Ministry Monday: How Soon is Too Soon to Move On?

I got a call from my friend Rick last week. The pastor of a medium sized church on the east coast, Rick seemed discouraged. “I’ve managed to be successful in shrinking my church in the years since I’ve been here” he said. His church is still far more than a mere handful. But the fact that fewer attend today than when he first came has prompted Rick to question whether it is time for him to make a change. He is coming to the area for a visit in a few weeks and he wants to talk it over with me.

 I am not sure what I should tell him. Rick is a good pastor, at least, by my estimation. He is serious about his work. He cares for his flock. He isn’t afraid to say the hard thing when it is necessary. He is a man of integrity. He is a church builder not a career builder. The word I would use to describe him is “steady.”

 Unfortunately, steady is not very appealing to today’s church. We would rather have dynamic instead. Ours is a Corinthian age which prefers the silken color and flash of Apollos to the plain cloth and reliable stitching of Paul. I suspect that Rick’s ministry is more in the Pauline tradition.

 Pastors often leave one flock to serve another. Some do so because they sense a call from God. Others because they have been forced by circumstances or the ill will of the congregation to make a change. A few are building their resume. How do we know whether we should stay or go? Some years ago I heard Warren Wiersbe say that there are no small churches, no big pastors and that it is always too soon to quit. I think Wiersbe is right. It may be time for my friend to move to a new field of service. But it is too soon for him to quit.

 What would you say to Rick? How do you know whether it is time to move on or not? Are the attendance figures enough?

P.S. Beware of Mondays. I’ve sent more resumes out on Monday than any other day of the week! Many years ago a wise mentor told me to never make a life changing decision on a Monday.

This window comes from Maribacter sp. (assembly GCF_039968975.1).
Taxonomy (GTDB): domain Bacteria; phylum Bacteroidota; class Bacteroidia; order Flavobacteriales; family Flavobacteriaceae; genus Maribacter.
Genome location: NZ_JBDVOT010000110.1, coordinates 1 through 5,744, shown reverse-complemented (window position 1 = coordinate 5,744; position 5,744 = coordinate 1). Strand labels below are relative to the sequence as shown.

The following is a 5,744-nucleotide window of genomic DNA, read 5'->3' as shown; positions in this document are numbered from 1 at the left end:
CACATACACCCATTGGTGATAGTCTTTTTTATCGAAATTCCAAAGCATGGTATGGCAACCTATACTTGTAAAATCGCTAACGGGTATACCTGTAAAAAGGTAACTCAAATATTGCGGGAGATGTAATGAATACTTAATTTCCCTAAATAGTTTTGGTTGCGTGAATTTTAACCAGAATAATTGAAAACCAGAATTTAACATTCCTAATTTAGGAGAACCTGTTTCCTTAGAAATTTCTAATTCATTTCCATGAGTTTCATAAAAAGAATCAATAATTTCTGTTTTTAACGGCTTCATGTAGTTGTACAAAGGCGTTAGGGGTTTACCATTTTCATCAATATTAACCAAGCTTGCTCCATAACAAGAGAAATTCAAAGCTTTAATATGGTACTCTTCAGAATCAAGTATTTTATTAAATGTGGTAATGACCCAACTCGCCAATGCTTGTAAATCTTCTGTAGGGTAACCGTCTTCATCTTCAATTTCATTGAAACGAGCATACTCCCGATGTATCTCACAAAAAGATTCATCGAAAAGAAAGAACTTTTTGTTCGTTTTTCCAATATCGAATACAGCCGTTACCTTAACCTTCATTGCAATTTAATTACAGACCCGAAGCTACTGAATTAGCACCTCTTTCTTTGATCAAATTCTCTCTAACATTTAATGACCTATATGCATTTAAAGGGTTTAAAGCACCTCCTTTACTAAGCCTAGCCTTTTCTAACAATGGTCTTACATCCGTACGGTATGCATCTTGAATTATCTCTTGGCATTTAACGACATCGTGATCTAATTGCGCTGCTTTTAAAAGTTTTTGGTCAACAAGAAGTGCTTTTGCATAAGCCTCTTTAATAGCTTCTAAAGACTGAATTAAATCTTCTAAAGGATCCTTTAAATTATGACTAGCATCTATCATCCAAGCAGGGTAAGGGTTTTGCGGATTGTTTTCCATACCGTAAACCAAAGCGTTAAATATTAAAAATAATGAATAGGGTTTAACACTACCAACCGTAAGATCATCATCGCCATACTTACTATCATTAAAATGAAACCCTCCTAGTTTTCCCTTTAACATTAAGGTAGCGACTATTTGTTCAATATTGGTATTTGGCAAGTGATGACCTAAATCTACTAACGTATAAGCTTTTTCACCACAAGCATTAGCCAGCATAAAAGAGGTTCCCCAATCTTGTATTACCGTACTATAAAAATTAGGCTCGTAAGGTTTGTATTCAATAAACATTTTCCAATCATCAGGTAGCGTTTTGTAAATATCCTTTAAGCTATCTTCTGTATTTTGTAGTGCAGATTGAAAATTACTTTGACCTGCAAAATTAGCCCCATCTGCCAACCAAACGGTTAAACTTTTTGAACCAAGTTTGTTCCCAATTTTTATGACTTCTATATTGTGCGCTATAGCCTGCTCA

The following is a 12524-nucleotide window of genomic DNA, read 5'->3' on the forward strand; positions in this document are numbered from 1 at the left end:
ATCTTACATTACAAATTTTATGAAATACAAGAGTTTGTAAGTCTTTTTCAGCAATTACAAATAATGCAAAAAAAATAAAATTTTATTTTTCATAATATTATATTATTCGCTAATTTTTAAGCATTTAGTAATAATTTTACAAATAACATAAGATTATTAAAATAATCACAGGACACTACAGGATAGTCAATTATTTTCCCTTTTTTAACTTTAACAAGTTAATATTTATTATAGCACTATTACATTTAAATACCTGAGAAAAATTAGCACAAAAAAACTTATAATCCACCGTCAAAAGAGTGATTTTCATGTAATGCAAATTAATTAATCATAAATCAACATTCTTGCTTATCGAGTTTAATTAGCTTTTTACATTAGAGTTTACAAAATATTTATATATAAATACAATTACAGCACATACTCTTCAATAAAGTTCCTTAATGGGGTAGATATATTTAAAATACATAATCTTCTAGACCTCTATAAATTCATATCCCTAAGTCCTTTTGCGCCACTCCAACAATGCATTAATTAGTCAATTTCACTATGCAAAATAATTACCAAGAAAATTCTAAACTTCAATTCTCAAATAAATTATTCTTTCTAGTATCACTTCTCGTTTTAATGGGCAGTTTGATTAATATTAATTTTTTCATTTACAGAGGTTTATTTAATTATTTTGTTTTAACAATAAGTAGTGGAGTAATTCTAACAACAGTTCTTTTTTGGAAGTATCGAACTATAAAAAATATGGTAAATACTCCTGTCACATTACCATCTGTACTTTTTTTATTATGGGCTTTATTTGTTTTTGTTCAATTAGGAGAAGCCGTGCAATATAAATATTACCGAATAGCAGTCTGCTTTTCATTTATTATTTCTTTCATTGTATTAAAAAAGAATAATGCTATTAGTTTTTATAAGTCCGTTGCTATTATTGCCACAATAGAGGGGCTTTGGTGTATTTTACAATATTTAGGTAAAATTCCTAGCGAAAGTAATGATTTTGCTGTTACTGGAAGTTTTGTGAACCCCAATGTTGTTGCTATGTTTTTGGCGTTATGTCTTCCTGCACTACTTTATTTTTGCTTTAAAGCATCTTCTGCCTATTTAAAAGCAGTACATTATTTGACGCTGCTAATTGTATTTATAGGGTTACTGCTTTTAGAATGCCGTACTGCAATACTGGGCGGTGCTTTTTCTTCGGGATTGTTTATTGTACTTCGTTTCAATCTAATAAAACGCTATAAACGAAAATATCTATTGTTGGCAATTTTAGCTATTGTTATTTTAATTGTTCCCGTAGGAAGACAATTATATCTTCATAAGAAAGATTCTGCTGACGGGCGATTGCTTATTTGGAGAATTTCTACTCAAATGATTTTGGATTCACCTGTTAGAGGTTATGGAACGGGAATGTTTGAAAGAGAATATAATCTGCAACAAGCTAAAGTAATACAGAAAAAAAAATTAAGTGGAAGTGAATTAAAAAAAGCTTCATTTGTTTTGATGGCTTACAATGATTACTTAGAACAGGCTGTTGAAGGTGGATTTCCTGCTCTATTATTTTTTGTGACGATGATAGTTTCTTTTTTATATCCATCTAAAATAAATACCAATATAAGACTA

11 thoughts on “Ministry Monday: How Soon is Too Soon to Move On?

  1. Not knowing all that is causing Rick’s discouragement, it is hard to give any real advice. One thing I would say it this…Church growth, or decline, is not measured in attendance figures. Without knowing the congregation, or your friends ministry, it is impossible to know much about the actual growth or decline of this church. Are there fewer people, yet more spiritual growth? Are less people showing on Sundays, but are more people drawing closer to the Lord? It is possible…it happens, and perhaps God has your friend in just such a place. Then again, perhaps there is decline in both numbers, and spiritual health. Then it is time to move on, or at least some real inward and Godward reflection…I’m sure you’ll know more once you actually have some time to visit with your friend. Praying for your friends wisdom, and yours as you minister to him.

  2. Great observations, Chris. I think you have your finger on the key issue. There is more to growth than the numbers and the pastor is not the only factor that affects attendance.

  3. One other thought to go along with my previous comment, and further proof numbers aren’t always a sign of a “declining” ministry…Tell your friend to spend some time in John 6. You said your friend is a man who isn’t afraid to say the “hard things”…reminds me of the last part of John 6…

  4. when it comes to moving on from one ministry to another, there are multiple factors that come into play. One thing that should be understood is that just because you feel ‘unsettled’ or even ‘in a rut’ doesn’t mean that you need to move on. It could be that the Lord really wants to address issues in ‘the pastor’s’ life. If that is the case, the best thing to do is to renew your own personal relationship with the Lord. The best way to hear God’s voice regarding moving on, is to take the time to listen, a character trait, sadly, that many pastors struggle with.